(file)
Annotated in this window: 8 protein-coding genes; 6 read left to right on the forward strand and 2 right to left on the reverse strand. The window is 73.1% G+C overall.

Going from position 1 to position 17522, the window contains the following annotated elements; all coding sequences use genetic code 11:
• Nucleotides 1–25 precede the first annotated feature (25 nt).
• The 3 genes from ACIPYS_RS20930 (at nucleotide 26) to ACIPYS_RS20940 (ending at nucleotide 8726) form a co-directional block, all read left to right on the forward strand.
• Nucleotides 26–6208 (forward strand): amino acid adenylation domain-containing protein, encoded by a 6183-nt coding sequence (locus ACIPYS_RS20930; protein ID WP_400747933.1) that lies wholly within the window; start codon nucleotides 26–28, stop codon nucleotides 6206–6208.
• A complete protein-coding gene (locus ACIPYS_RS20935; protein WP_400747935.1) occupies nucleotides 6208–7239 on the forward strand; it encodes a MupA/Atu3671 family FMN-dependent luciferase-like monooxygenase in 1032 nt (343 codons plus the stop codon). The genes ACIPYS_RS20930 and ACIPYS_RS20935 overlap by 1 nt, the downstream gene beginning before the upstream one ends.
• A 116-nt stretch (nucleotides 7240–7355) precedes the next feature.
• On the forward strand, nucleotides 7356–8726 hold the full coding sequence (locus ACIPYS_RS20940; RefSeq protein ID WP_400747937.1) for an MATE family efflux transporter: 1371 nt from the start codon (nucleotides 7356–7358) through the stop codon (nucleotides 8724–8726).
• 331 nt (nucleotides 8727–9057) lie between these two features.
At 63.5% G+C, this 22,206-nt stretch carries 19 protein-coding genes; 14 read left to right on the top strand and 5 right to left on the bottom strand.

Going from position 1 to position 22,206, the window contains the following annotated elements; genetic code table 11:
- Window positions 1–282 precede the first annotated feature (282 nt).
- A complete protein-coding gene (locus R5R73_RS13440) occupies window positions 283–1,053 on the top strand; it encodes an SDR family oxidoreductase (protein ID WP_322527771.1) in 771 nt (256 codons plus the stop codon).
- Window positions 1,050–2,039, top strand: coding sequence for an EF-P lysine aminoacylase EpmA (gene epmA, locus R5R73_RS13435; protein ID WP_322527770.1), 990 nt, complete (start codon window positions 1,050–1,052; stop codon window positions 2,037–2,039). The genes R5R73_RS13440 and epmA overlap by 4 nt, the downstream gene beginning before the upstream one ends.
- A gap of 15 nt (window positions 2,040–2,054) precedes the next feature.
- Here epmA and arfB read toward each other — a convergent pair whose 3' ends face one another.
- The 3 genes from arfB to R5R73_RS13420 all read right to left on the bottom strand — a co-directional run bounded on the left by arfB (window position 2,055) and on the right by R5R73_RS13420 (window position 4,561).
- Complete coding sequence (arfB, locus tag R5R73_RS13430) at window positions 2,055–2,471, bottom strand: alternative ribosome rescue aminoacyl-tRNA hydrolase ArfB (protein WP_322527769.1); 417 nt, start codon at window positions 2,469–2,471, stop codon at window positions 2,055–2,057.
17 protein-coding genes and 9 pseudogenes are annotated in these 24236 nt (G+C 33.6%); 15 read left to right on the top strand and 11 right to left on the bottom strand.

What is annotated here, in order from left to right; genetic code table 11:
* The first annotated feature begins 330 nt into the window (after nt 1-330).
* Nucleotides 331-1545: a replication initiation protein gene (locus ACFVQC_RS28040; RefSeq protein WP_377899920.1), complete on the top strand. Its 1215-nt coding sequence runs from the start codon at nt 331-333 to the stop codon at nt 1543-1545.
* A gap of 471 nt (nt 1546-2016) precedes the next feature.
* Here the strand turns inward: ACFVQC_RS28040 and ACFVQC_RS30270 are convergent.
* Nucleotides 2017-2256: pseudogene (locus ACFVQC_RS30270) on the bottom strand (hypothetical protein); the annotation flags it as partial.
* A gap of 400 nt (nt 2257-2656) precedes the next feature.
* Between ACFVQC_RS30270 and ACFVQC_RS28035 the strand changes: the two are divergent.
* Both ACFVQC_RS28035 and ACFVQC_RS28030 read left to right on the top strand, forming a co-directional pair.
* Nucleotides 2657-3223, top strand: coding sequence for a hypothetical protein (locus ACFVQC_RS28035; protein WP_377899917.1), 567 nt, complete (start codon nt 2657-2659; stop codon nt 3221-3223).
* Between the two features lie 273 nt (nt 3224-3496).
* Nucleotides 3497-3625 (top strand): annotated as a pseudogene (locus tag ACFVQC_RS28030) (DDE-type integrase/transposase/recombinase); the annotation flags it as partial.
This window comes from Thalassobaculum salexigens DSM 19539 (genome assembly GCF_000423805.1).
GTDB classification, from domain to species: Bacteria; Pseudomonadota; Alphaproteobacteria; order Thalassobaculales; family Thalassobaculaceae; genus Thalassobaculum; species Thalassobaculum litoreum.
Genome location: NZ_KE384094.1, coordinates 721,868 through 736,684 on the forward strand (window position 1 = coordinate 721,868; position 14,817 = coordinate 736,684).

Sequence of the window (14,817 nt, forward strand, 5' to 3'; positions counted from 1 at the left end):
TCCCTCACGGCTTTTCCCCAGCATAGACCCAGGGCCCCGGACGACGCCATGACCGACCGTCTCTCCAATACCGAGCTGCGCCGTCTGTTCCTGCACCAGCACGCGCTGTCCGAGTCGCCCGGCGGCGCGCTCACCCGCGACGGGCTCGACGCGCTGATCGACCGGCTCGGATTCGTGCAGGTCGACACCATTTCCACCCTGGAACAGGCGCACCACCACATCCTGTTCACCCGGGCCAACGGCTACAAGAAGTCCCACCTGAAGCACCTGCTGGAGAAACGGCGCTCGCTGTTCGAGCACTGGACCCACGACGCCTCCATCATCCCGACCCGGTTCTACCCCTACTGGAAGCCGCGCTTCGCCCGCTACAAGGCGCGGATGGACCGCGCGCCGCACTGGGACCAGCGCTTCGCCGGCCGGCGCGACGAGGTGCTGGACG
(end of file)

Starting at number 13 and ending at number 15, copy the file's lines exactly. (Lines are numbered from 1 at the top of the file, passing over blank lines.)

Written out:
- A complete protein-coding gene (locus R5R73_RS13440) occupies window positions 283–1,053 on the top strand; it encodes an SDR family oxidoreductase (protein ID WP_322527771.1) in 771 nt (256 codons plus the stop codon).
- Window positions 1,050–2,039, top strand: coding sequence for an EF-P lysine aminoacylase EpmA (gene epmA, locus R5R73_RS13435; protein ID WP_322527770.1), 990 nt, complete (start codon window positions 1,050–1,052; stop codon window positions 2,037–2,039). The genes R5R73_RS13440 and epmA overlap by 4 nt, the downstream gene beginning before the upstream one ends.
- A gap of 15 nt (window positions 2,040–2,054) precedes the next feature.